Failure to tax ultra-wealthy is a threat to social progress

Alex Fisch

For the longest time, stoking fears of a “lazy entitlement society” has been a common tactic of the political right. Buzzwords like “welfare queens,” “socialism” and “freeloaders” have been (and still are) common in many conservative circles. Infamously, a leaked video of Republican Presidential candidate Mitt Romney harping on the 49 percent of Americans who he believed were “entitled,” was perfectly symbolic of this trend. At a time when much of our media landscape is drawn towards sensationalism and overreaction, this should not be surprising. All of that being said it turns out that fears of entitlement are actually correct, just not in the way that one might think.

The beneficiaries of our entitlement society are not those at the bottom of the socioeconomic ladder, but rather, those at the very top. The idea that the most powerful entities and people in the country are paying their fair share or are held accountable for any potential wrongdoing, is laughable. While there are many ways in which the powerful avoid facing scrutiny, the most egregious is the manner in which the ultra-rich avoid taxation.

Just this year, ProPublica released a striking report that found that the 25 wealthiest Americans paid $13.6 billion in federal taxes, amounting to a true tax rate of just 3.4 percent, much lower than, 13.3 percent, which is what the average American is subjected to. This discrepancy was accomplished mostly through these billionaires concentrating much of their income in stocks, which are usually taxed at a lower rate than regular income. As the majority of Americans do not concentrate their wealth in stock holdings and are more concerned with making a living than investing, this loophole ends up exclusively applying to the ultra-wealthy.

While substantial and comprehensive legislation designed to crack down on tax avoidance and ensure the top one percent are paying their fair share could reverse this trend, there is little reason to be optimistic that will happen any time soon. In late Oct. 2021, select Democrats proposed a “billionaire’s tax” that would attempt to ensure the ultra-wealthy could not use the aforementioned loopholes to avoid taxation. The proposal lasted all but a day. It was quickly struck down by moderate Democrats including House Speaker Nancy Pelosi. The fact that such a proposal had so little traction does not at all reflect public opinion on this issue. A recent poll from The Hill revealed that 67 percent of Americans would support a wealth tax, with only 20 percent being in opposition to the proposal. Instead, the proposal’s failure in congress reflects how the modern political class are out of touch with their constituents.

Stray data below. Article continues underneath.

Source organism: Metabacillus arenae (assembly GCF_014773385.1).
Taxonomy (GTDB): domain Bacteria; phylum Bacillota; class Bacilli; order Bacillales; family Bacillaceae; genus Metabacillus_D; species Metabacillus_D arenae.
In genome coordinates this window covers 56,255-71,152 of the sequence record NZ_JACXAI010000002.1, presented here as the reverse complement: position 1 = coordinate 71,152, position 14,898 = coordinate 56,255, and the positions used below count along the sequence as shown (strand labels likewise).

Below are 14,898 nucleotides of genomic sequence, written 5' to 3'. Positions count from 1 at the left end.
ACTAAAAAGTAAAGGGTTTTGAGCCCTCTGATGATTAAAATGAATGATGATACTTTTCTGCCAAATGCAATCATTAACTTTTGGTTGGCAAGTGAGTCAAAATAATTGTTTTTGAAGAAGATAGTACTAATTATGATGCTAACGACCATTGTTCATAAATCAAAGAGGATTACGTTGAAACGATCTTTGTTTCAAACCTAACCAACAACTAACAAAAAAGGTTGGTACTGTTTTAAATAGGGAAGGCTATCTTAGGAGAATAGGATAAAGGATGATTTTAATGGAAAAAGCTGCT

The argument against raising taxes on the most powerful has always been based on the theory of trickle-down economics or the idea that tax cuts on the very top will trickle down and lower costs for the middle and working classes. This was a staple of Republican economic policies like those of George Bush and Ronald Reagan. The problem with this thinking is that it is simply false. A new study on 18 developed countries from the London School of Economics, found that between 1965 and 2015, the incomes of the wealthiest, relative to the rest of the population, were higher in countries with lower top marginal tax rates. In spite of this and many other findings disproving trickle-down economics, it is still the dominant ideology among the political class

The failure to ensure that those at the top of the economic ladder are not paying their fair share is not mild government inconvenience. It is a significant blockade to social and infrastructure spending. One can only imagine what progress could be made on socioeconomic issues with a fraction of the money made by the top one percent. To put this in perspective, the Bay Area economic council recently concluded that it would cost around $12.5 billion to end homelessness in the bay area. Jeff Bezos could pay that while remaining, by far, the richest man in the world. If that fact alone does not entice lawmakers to implement significant tax reforms, then frankly, nothing will.